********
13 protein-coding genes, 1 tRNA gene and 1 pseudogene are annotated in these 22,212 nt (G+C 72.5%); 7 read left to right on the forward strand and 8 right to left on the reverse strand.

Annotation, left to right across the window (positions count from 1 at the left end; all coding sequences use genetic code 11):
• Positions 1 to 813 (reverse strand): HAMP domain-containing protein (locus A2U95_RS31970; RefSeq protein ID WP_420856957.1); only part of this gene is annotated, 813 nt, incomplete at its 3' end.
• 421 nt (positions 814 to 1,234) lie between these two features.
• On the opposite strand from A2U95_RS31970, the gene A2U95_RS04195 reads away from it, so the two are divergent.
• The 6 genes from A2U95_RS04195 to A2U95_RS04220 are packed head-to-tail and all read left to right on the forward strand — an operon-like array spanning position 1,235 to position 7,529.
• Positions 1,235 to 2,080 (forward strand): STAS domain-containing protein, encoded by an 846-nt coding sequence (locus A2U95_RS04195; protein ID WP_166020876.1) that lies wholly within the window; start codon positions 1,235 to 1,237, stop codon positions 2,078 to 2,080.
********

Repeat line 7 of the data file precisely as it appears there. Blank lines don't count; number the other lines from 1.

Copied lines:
• Positions 1,235 to 2,080 (forward strand): STAS domain-containing protein, encoded by an 846-nt coding sequence (locus A2U95_RS04195; protein ID WP_166020876.1) that lies wholly within the window; start codon positions 1,235 to 1,237, stop codon positions 2,078 to 2,080.